Except that the community no longer exists. It’s just a bunch of people living next to each other, many of whom have never even met their neighbors, much less been a tight-knit community.

Everybody’s trying so hard to get by, to make $5,000 more a year, to save a dollar on a tube of toothpaste or skip our lattes to save maybe $500 a year that we forgot how to talk to each other. Corporations are working like crazy to figure out how to get that girl at Massive*Mart to scan five or ten or twenty or a hundred more items per hour for the $7.25 they’re paying her so they can pass that little extra savings on to their customers and make it back ten times in extra profits.

So church is no longer just the religious expression of a community, or of part of a community. (By which I’m referring to actual human community, not a physical location). The church has to become a community of its own. The church has to evolve. And I think that some churches have.

Some things that have worked:

Many churches have started small groups on weekday evenings, but most of us are so ridiculously busy doing God knows what that we can’t (or don’t) make time to be part of them. But for the church to build a community of its own, the church has to split off into smaller communities that become a part of the larger whole. At least in some areas, church has to create community, even “artificially,” so to speak, so that it can continue to be the religious expression of a community.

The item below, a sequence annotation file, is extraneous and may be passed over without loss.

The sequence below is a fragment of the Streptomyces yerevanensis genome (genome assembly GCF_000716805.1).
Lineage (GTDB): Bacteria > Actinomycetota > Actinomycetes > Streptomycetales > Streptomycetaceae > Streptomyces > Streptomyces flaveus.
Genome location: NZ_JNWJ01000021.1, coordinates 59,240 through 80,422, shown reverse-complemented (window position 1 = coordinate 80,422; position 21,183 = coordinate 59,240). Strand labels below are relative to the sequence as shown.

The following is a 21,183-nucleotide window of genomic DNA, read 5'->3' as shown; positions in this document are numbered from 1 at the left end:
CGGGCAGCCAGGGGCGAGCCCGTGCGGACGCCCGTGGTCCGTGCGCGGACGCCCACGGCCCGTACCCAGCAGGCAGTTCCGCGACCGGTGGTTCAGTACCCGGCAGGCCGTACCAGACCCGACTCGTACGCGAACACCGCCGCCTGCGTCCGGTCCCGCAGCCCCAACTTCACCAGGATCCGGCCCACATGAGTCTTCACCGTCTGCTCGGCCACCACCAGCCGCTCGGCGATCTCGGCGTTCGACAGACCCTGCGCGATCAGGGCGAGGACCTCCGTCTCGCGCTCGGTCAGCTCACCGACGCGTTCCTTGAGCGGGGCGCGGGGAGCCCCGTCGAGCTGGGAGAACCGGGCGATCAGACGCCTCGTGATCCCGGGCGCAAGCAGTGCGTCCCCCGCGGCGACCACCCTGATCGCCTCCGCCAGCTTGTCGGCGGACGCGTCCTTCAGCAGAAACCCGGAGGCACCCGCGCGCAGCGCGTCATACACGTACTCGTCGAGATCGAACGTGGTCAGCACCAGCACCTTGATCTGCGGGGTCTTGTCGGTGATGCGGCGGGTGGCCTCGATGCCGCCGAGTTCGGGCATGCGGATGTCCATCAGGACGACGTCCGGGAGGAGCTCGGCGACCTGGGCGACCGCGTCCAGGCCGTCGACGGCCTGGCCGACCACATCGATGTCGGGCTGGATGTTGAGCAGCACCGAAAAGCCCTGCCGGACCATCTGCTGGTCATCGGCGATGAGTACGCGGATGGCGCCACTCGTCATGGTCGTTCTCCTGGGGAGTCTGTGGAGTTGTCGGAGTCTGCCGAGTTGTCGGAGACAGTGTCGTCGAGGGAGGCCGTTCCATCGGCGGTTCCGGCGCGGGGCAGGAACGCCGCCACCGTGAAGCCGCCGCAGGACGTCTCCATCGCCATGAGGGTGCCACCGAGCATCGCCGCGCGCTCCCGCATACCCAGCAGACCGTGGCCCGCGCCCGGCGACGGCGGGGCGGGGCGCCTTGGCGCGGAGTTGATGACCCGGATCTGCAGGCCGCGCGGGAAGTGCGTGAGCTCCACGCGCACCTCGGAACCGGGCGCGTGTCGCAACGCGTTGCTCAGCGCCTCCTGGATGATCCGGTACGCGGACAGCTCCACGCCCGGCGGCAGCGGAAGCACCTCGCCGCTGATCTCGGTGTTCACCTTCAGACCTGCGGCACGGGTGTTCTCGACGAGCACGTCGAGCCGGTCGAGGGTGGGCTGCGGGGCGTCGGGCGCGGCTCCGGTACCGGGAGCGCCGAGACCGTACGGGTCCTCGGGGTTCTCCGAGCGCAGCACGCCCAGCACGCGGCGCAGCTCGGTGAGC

One church I used to attend installed a Café in the back to allow members and guests to spend time together and interact, which was great if you didn’t know anybody (someone was bound to introduce themselves because it was that kind of church) and fantastic if you did (somebody would come over and say hi).

I was a member of that church’s young adult group that met on Wednesday night, and any time we saw a lonely young adult, we would reach out and pry him or her into our circle. Honestly, I was more loyal Wednesday nights than Sunday mornings. The young adult group has about 40 or so regular-comers and is presided over by a very charismatic, wise, and energetic older pastor. Community was built, and once it was, I felt safe interacting with others from the broader church community. The young adults introduced the others to their parents, who were also church members, and the community grew. I was attracted to that church like you would not believe. And when I came out to Huntington, where I knew absolutely nobody except my admissions counselor, I missed it. A lot.

Another church my family attended for a while was made up of mostly homeschooling families. (Homeschooling families, as everyone knows, are desperate for socialization opportunities). Because many families lived farther away, they would have an “evening service” in the afternoon and share a potluck (or whatever the midwestern name for everybody bringing food to share is) lunch. Every single Sunday. In the church gymnasium. Seating was limited, so pretty much everybody had to sit next to somebody, and it’s hard to avoid talking, especially when you’ve got that whole time scheduled and everybody’s just waiting around for the next service to start. Community just happened.

There isn’t just one solution, though all of them seem to involve the church creating community apart from the morning service. And many of them seem to involve food, a conclusion that I approve of.

There’s something safe and familiar about going to a building between 8am and 1pm every Sunday morning, having sunday school, singing some songs, passing a plate, and listening to a preacher expound the scriptures. In that order. It’s how we’ve always done things. And when someone asks if we’re available then, we don’t have to check our day planners or smartphones for conflicts because we already know we’re going to be in church. If we do the same for our small groups, maybe, just maybe, we can build community and save the church.

About David M. Schell